EEOC and SEC Penalties Focus on Severance Agreements:
Checklist for Identifying Problematic "Anti-Wh
istleblower" Provisions

Since 2015, the SEC and the EEOC have been intensifying their efforts to penalize employers for employment-related practices that prohibit employees from collecting whistleblower awards, or that discourage employees from cooperating with government regulators.  Public and private employers should beware because these regulatory enforcement initiatives have reached a wide range of industry groups, and have resulted in six-figure settlements ($1.5M is the highest so far).

The following checklist draws from publicly-disclosed settlements (with hot links to their announcements) in order to enable employers to identify employment practices that government regulators would seem likely to challenge if they audit or receive complaints from current or former employees.

__ Problem 1: requiring employees to sign confidentiality agreements that threaten discipline or job loss if their involvement in an internal investigation includes discussion with any outside parties without prior consent of the company's legal department.

  • SEC Penalty:  $130,000 and amendment of confidentiality agreements in order not to discourage whistle-blowing.

__ Problem 2: as a condition for severance, requiring employees to waive possible whistleblower awards (from filing complaints with the SEC or another governmental agency).

__ Problem 3: restricting disclosure to governmental agencies other than with company permission or as required by law (e.g., a subpoena).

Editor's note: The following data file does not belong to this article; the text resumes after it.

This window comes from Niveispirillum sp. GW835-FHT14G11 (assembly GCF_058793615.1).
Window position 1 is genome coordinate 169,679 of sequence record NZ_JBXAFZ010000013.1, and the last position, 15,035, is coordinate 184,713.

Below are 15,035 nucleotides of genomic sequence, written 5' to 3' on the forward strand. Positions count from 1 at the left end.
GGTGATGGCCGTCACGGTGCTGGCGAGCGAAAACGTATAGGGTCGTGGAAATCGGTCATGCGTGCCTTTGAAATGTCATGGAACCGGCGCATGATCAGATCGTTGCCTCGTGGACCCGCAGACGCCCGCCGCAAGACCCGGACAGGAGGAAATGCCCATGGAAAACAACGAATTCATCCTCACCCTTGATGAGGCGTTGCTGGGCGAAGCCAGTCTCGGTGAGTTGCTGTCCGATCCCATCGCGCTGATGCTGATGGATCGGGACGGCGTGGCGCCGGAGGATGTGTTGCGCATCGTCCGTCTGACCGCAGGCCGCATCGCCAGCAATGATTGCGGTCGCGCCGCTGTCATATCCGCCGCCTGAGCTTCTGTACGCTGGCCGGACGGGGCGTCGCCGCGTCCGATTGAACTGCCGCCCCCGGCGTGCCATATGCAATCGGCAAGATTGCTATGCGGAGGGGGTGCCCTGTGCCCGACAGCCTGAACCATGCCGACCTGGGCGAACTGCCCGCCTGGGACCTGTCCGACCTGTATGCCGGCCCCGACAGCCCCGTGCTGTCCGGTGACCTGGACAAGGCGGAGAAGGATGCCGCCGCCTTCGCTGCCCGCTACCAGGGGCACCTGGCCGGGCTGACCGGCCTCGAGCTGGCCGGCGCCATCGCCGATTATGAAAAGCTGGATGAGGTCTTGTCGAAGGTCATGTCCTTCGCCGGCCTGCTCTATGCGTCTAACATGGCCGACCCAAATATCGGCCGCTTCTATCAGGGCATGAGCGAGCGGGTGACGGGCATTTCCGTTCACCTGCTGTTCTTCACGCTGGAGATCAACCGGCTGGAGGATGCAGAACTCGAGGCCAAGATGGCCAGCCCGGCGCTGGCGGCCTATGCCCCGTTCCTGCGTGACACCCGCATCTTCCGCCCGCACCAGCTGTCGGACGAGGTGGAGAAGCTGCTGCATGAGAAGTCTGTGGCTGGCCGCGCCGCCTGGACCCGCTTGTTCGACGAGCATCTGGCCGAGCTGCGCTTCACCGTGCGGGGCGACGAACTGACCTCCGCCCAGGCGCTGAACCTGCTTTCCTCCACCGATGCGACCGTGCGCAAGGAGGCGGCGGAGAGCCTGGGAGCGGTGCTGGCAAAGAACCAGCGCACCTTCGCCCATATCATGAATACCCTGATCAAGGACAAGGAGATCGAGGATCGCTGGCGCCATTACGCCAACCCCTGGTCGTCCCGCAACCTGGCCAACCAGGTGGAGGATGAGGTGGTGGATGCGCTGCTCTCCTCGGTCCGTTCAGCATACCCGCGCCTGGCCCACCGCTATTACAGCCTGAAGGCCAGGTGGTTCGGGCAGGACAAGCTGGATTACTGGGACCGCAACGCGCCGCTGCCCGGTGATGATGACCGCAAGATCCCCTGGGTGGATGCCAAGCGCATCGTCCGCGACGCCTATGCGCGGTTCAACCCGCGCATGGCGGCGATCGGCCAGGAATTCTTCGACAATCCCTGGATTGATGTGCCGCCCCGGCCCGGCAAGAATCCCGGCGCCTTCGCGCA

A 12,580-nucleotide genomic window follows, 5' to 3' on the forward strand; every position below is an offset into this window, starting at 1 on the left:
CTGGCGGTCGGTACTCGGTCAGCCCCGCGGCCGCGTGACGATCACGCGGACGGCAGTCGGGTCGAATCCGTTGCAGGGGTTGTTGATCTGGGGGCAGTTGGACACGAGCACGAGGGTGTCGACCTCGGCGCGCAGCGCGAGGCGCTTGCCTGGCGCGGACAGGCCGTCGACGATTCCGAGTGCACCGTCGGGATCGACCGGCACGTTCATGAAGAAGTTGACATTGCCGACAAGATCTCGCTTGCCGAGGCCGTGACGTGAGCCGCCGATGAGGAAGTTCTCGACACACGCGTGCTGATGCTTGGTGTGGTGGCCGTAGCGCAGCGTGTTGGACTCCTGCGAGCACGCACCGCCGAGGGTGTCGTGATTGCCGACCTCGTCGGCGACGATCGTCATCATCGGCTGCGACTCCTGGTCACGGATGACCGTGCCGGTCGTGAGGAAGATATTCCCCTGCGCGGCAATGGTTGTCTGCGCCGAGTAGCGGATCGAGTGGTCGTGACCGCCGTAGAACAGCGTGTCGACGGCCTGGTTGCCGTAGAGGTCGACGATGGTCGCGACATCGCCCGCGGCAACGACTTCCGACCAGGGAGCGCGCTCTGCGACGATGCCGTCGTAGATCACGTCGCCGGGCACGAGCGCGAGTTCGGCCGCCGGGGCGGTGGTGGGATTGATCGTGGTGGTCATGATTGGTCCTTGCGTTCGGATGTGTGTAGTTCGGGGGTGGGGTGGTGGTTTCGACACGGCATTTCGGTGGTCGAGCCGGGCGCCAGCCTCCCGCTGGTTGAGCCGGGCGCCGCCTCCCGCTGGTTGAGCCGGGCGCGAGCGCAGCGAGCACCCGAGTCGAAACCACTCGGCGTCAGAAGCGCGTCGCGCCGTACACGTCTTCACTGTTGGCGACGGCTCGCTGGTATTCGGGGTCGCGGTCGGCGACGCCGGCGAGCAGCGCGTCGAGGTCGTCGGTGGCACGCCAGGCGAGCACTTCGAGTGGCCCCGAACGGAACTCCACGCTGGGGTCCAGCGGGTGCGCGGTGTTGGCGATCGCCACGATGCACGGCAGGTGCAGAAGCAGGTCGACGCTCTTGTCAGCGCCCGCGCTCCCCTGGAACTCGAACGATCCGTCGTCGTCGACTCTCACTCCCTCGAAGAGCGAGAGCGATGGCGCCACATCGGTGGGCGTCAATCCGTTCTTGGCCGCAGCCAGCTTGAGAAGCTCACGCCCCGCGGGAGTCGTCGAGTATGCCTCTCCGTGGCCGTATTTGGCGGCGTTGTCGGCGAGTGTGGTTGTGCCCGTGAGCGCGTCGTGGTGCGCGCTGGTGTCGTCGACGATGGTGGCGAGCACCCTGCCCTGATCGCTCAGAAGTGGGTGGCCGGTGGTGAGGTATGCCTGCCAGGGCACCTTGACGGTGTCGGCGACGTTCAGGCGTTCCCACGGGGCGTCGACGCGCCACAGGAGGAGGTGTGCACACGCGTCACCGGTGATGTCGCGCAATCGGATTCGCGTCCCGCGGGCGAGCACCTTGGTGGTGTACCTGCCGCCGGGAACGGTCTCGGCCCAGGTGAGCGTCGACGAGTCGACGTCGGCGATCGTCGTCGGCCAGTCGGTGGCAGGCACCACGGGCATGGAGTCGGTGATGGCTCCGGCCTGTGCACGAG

• SEC Penalty: not disclosed.

__ Problem 4: extending non-disparagement covenants to include communications with the SEC and other regulators, and requiring a forfeiture of all severance - other than $100 - for violations.

__ Problem 5: prohibiting voluntary outreach to any government agency, requiring company consent before confidential information could be shared with a government agency, and extending non-disparagement covenants to government regulators.

With the items above in mind, employers should review – and consider updating -- their employment agreements, severance plans and policies, settlements, and handbooks.

Changes may also be needed in response to 2016’s Defend Trade Secrets Act, which confers immunity from civil and criminal liability -- under both federal and state law -- on employees who disclose trade secrets in confidence to a lawyer or government official in connection with reporting or investigating a violation of law, or who file trade secret information in a proceeding under seal.  The DTSA requires that employers provide notice of employee immunity from civil and criminal liability “in any contract or agreement with an employee that governs the use of a trade secret or other confidential information.”  One consequence of the failure to give the mandatory notice is that the employer cannot recover exemplary damages or attorneys’ fees in an action brought under DTSA for misappropriation of a trade secret.  That may not be the only consequence; an employee could also argue that the employer’s failure to include the statutorily mandated notice invalidates the confidentiality provision in its entirety.